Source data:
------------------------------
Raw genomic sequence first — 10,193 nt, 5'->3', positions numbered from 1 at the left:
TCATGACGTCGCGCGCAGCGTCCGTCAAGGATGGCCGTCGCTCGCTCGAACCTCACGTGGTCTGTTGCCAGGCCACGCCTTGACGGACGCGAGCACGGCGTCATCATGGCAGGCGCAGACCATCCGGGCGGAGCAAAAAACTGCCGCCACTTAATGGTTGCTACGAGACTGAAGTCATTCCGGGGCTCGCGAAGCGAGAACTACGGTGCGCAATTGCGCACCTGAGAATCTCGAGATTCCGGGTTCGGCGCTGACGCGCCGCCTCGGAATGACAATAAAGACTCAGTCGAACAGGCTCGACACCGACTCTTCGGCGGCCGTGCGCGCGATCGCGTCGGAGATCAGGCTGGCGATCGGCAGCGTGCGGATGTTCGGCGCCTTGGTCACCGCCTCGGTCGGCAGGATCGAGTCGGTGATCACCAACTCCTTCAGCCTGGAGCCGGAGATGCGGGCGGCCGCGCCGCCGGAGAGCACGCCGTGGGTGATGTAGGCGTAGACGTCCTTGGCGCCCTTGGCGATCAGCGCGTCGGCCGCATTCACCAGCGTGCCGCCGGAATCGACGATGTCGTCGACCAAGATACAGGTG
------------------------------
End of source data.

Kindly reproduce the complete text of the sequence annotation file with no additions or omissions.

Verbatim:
Raw genomic sequence first — 10,193 nt, 5'->3', positions numbered from 1 at the left:
TCATGACGTCGCGCGCAGCGTCCGTCAAGGATGGCCGTCGCTCGCTCGAACCTCACGTGGTCTGTTGCCAGGCCACGCCTTGACGGACGCGAGCACGGCGTCATCATGGCAGGCGCAGACCATCCGGGCGGAGCAAAAAACTGCCGCCACTTAATGGTTGCTACGAGACTGAAGTCATTCCGGGGCTCGCGAAGCGAGAACTACGGTGCGCAATTGCGCACCTGAGAATCTCGAGATTCCGGGTTCGGCGCTGACGCGCCGCCTCGGAATGACAATAAAGACTCAGTCGAACAGGCTCGACACCGACTCTTCGGCGGCCGTGCGCGCGATCGCGTCGGAGATCAGGCTGGCGATCGGCAGCGTGCGGATGTTCGGCGCCTTGGTCACCGCCTCGGTCGGCAGGATCGAGTCGGTGATCACCAACTCCTTCAGCCTGGAGCCGGAGATGCGGGCGGCCGCGCCGCCGGAGAGCACGCCGTGGGTGATGTAGGCGTAGACGTCCTTGGCGCCCTTGGCGATCAGCGCGTCGGCCGCATTCACCAGCGTGCCGCCGGAATCGACGATGTCGTCGACCAAGATACAGGTG